Measurement screen: (Left) Pose guidance (Right) User's image of the pose and measurement results
Evaluation and exercises for improvement screen: (Left) Comprehensive evaluation after photographing all poses (Right) Advice and an exercise video for improvement based on the comprehensive evaluation

Then, we had visitors try out the system at Sante Gym*, which was held concurrently with the 2021 FIG Artistic Gymnastics World Championships in Kitakyushu in October 2021.

* Demonstration at Sante Gym, a health promotion event for seniors.

Sante Gym was held at a large shopping mall in Fukuoka Prefecture. In total, approximately 700 people from diverse backgrounds, such as general visitors, doctors from the medical team involved with the competition, and ambassadors from the International Gymnastics Federation, tried our app. They all did the same poses in front of the app and walked away with individualized advice and exercises for improvement.
We received positive feedback from the participants such as, “I now know my weaknesses and it was helpful” and “I found out that I'm actually not able to do things I thought I was doing correctly,” but the most common comment we received was that it was fun. We learned that the simplicity of our app, with its five easy poses, scored out of 100 points, and its suggestion of only one exercise made it a fun and casual experience. This led participants to comment that it was fun to use. Exercise is supposed to be fun, and the best way to continue exercising is to enjoy doing it. That is the key to achieving good health through exercise. Through our real-world demonstration, we realized anew that the goal of our app should be to help people enjoy exercising.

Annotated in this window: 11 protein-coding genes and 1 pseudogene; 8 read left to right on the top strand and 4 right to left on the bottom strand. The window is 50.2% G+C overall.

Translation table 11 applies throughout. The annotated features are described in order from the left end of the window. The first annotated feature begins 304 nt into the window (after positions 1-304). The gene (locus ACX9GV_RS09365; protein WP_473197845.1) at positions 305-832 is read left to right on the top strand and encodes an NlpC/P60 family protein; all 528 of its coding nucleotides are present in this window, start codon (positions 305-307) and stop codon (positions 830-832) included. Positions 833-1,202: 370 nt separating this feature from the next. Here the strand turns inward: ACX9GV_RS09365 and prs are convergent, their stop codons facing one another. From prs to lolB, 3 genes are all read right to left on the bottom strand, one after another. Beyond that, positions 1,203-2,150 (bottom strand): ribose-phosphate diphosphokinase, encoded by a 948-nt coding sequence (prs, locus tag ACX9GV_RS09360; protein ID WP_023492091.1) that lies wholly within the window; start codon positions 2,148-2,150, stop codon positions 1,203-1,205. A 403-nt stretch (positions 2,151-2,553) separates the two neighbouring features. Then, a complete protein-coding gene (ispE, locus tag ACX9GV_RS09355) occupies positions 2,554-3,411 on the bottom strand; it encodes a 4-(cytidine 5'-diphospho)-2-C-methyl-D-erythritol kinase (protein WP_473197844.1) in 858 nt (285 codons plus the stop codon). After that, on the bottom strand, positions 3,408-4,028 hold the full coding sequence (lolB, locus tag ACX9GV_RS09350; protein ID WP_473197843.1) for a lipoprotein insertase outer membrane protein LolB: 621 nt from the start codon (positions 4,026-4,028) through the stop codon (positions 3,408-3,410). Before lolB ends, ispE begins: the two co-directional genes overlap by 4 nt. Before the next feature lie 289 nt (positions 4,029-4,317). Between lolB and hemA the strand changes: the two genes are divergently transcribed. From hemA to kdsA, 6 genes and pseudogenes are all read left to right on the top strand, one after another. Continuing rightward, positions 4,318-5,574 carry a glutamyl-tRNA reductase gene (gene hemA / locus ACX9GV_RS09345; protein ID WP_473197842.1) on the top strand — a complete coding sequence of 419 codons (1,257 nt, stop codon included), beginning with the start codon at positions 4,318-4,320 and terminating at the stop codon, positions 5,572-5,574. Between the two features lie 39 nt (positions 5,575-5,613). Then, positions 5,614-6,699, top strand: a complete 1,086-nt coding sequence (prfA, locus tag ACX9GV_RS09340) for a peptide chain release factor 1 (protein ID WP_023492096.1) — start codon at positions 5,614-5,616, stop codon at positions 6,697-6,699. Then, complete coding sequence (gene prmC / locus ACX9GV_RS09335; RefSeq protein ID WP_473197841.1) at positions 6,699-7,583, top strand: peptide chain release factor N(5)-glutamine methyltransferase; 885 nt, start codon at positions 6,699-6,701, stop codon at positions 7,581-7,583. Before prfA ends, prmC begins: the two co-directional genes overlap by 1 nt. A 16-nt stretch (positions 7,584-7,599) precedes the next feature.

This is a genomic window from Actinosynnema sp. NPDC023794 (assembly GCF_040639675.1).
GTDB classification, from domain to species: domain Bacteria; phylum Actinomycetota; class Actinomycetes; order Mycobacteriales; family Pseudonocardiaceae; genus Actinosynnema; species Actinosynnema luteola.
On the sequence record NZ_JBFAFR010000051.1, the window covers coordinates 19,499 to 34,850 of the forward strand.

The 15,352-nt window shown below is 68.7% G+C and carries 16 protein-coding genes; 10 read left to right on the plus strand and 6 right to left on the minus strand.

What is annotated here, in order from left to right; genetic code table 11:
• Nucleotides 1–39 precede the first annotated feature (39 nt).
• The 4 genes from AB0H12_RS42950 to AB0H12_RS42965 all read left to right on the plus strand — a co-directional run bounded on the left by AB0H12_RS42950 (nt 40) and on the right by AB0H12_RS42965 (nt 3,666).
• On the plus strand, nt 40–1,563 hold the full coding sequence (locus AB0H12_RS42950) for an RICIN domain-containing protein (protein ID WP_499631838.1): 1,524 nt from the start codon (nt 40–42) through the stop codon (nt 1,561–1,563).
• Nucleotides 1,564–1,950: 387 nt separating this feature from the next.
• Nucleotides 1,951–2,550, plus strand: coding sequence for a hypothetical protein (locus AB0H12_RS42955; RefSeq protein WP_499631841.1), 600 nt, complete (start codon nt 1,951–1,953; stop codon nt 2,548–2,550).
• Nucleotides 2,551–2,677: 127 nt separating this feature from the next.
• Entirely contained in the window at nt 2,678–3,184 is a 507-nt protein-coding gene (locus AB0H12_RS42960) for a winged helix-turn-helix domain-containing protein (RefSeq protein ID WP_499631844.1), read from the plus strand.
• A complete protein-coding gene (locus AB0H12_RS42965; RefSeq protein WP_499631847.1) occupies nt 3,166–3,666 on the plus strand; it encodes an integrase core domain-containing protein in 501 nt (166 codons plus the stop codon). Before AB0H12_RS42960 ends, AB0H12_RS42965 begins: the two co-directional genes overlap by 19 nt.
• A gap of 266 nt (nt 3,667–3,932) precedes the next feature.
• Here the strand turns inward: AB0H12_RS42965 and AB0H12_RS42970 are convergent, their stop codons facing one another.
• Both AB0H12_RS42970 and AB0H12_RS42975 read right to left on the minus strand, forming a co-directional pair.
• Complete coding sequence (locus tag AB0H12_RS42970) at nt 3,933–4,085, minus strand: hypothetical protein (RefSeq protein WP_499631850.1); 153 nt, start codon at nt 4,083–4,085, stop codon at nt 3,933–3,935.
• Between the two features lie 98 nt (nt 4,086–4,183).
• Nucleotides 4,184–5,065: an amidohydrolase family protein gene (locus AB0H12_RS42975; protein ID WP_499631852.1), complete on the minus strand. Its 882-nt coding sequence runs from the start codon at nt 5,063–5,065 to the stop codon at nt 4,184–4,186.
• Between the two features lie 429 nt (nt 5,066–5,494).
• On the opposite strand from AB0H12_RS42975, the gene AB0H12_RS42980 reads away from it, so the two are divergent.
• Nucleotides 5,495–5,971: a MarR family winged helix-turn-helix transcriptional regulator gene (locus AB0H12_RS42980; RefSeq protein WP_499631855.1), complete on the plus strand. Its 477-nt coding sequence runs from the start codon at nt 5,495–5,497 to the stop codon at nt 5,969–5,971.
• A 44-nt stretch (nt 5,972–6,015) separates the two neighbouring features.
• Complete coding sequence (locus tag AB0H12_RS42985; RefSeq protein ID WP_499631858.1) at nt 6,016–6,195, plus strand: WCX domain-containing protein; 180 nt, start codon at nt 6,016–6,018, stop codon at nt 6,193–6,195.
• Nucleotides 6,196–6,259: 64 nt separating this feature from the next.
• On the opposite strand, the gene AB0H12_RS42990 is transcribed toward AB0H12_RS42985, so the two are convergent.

Making Health Fun: Contributing to Well-Being Through a Body Movement Digitalization Platform

In order to connect the feedback we received from participants with improved health and well-being, we would like to provide a service that can be easily continued at home or at a nearby health facility. To this end, we aim to expand the capabilities of this technology so that it can be used to evaluate a range of other body movements, and ultimately plan to commercialize it as a “body movement platform.” As an example, an orthopedic surgeon that tried our app at Sante Gym commented “I would love to work with you when you develop a method for the knee,” and another medical provider has consulted with us about implementing our technology in their hospital and medical fitness center, saying that the technology shows potential for application in medicine and rehabilitation. Furthermore, this technology can be combined with exercise methods such as dance and strength training to create new fitness services. We would like to proactively partner with individuals and companies that have their own exercise methods, as well as with app developers, to explore these exciting possibilities.

Fujitsu has established seven Key Focus Areas and has announced that we will focus our research and development resources in five technological areas, including AI, to support these Key Focus Areas. Fujitsu has strengths in these five technological areas and these areas are crucial for transforming business and realizing a sustainable society through digital innovation.
We hope to apply our body movement digitalization technology in many fields to make it useful to society and support the well-being of people everywhere.